NTT Group : Missing voices
A fresh feature looks old-fashioned in a wider context.
NTT Group, Japan’s major telecommunications company, neglects technology that could enhance a reporting feature.
NTT Group highlights a Roundtable ‘special feature’ in the landing page of its CSR (corporate social responsibility) section on the English- and Japanese-versions of its site. The feature is a standalone sub-section based on an executive discussion of “a group-wide approach to CSR activities”. Its introduction page shows a formal photograph of nine executives seated around a meeting room table and is augmented by three themed pages that open from the left navigation menu.
Each theme is based on a question-and-answer format, with the various individuals responding pictured and credited in the right-hand column. There are no downloadable transcripts, print or sharing options, or related audio or video content. The presentation is the same on both versions of the site.
NTT’s Roundtable has the makings of a really innovative feature and in terms of content is already there. Few companies identify individual executives involved with CSR strategy and management or seek to associate them with issues and viewpoints. Although the meeting-room photograph reflects the staged and somewhat awkward nature of the format, it’s an approachable way of putting across the group’s positions and underlining senior-level engagement.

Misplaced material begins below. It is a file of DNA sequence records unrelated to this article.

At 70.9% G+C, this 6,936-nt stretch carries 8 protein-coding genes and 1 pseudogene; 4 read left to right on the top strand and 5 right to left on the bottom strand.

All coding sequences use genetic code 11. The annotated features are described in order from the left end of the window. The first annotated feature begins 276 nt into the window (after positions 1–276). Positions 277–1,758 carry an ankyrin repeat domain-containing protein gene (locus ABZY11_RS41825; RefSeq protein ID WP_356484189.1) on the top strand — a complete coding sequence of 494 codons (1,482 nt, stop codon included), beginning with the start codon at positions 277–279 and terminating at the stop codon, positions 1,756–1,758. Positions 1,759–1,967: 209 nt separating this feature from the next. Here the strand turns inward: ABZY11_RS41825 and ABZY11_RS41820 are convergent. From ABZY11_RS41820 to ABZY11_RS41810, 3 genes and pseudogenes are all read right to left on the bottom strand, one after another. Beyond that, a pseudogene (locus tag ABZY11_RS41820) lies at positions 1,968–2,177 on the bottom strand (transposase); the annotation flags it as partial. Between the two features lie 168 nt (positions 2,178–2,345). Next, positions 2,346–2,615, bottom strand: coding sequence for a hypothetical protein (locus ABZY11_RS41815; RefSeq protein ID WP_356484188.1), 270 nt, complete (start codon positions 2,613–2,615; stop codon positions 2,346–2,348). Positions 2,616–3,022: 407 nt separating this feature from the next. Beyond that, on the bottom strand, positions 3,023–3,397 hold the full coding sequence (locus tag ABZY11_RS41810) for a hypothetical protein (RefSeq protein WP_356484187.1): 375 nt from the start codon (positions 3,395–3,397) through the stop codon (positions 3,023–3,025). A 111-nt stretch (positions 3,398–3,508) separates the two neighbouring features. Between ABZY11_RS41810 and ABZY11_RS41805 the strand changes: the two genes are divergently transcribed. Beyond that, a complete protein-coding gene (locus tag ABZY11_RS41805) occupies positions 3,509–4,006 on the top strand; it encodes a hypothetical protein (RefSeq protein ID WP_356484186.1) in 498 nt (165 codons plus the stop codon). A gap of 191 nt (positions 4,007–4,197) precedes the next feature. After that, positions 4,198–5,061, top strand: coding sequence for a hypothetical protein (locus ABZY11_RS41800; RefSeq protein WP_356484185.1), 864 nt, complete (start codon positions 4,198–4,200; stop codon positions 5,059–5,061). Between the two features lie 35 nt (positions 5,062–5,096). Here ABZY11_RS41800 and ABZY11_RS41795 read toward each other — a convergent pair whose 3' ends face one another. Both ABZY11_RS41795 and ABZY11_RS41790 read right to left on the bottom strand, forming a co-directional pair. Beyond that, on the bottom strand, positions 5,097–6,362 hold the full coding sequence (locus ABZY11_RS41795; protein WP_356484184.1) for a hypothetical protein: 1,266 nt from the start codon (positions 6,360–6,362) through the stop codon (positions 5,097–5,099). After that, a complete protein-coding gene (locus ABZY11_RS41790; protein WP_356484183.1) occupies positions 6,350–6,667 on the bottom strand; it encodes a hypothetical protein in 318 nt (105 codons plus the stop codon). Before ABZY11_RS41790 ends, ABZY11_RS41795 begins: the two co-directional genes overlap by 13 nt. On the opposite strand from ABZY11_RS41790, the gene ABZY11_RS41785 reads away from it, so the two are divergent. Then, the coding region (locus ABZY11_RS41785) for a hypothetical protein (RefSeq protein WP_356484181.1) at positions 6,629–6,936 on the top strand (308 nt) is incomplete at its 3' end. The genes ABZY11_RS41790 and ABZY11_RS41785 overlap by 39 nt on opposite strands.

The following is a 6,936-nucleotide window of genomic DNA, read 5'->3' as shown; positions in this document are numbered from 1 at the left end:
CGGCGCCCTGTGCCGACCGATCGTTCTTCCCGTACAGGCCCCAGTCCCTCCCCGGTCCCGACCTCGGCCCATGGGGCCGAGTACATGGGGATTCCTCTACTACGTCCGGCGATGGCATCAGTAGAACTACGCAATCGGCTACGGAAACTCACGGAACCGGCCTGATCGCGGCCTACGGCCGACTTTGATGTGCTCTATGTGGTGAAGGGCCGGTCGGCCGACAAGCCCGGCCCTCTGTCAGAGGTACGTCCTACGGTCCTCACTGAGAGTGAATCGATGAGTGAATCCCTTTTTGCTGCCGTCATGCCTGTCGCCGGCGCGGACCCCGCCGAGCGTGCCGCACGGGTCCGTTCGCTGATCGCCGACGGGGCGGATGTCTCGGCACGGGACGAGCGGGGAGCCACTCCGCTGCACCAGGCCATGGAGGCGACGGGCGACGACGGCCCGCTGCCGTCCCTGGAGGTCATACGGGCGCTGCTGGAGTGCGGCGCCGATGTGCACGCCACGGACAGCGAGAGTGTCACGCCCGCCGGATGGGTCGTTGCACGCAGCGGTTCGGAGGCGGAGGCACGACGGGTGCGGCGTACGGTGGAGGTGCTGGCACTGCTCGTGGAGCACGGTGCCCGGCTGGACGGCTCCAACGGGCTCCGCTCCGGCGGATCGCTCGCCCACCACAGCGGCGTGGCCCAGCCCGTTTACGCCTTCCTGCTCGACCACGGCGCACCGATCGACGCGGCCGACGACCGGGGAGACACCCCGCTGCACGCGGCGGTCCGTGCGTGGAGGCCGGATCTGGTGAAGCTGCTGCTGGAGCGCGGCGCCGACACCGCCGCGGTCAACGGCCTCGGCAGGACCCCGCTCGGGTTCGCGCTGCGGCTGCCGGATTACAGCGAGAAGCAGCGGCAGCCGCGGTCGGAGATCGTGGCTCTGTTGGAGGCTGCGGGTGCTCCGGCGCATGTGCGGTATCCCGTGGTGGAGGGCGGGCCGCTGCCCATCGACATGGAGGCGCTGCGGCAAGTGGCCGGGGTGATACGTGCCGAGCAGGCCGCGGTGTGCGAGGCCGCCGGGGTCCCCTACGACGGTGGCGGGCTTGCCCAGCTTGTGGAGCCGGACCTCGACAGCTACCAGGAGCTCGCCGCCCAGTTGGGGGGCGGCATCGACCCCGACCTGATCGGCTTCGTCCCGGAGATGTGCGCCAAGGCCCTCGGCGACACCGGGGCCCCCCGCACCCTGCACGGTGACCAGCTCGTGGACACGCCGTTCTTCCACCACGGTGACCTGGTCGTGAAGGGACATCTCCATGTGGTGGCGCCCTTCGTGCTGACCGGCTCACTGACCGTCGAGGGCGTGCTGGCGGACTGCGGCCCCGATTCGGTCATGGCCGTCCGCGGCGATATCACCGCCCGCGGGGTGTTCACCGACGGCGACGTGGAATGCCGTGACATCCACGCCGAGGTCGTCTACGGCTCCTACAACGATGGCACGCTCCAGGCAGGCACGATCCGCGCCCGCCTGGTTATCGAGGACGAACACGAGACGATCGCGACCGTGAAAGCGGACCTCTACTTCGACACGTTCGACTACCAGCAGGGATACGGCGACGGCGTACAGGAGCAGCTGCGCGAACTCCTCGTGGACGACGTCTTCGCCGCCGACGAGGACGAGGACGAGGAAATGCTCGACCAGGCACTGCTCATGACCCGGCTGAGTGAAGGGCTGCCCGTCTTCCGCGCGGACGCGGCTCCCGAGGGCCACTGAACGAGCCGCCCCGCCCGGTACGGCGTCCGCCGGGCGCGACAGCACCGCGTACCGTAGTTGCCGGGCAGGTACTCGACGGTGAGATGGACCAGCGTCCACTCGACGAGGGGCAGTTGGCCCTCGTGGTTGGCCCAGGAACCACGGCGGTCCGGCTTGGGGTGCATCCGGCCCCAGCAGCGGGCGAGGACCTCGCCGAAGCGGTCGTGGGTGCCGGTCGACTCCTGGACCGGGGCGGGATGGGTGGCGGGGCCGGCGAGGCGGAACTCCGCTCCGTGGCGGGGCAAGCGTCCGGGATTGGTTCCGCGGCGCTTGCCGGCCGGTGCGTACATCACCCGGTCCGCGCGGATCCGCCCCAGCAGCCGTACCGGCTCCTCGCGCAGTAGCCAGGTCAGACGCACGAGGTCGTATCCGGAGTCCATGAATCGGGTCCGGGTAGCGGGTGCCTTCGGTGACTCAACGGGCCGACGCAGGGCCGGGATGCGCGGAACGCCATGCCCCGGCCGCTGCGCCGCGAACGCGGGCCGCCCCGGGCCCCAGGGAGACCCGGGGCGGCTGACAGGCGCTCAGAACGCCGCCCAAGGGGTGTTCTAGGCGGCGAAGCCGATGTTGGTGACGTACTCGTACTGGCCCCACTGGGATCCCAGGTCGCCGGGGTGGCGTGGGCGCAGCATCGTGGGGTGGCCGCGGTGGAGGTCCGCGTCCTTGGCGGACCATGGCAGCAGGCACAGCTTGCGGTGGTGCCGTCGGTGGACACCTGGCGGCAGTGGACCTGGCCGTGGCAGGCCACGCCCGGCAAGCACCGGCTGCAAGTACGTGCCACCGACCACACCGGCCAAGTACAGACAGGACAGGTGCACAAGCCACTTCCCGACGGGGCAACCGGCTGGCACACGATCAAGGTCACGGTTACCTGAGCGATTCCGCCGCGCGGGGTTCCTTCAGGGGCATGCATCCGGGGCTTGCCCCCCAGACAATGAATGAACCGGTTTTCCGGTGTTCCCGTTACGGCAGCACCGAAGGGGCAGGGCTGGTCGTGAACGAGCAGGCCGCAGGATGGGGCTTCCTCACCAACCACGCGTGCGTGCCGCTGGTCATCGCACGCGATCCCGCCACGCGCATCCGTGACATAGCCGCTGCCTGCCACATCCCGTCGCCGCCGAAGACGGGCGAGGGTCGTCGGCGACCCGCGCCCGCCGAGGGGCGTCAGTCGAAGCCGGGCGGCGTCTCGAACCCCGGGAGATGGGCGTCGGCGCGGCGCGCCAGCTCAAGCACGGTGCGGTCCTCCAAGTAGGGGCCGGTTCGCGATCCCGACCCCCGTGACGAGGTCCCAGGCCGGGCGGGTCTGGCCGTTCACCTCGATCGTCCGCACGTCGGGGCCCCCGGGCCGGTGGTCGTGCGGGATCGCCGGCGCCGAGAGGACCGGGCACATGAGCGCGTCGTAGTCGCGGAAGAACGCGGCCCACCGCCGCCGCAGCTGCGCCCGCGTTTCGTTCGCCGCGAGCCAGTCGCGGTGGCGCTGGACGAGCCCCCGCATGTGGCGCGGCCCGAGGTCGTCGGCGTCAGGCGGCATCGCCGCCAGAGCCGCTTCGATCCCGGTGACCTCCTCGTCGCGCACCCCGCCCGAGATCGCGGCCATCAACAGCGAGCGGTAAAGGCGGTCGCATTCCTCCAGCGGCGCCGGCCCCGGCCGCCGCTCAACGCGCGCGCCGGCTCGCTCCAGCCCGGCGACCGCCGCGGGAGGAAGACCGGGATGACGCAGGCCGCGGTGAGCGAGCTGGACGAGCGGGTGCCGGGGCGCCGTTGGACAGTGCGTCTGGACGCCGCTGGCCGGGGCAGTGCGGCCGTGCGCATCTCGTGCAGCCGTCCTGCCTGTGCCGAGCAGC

But while this might still be remarkable in the field of CSR reporting it looks decidedly old-fashioned in terms of exploiting the online medium to amplify its message. Missing are web site staples such as a print facility or downloadable transcripts, along with others such as e-mail and sharing options like Digg and Delicious that are gaining wide currency. Just as surprising for a technology company is the absence of any audio or video takes on the Roundtable even on the Japanese site. NTTDoCoMo, a major group company, offers on-demand Japanese and English videos of its latest earnings presentation on its site. Someone should open up a line of communication between it and its parent.http://www.ntt.co.jp/csr_e/2008report/zadankai01.html
First published on 13 August, 2009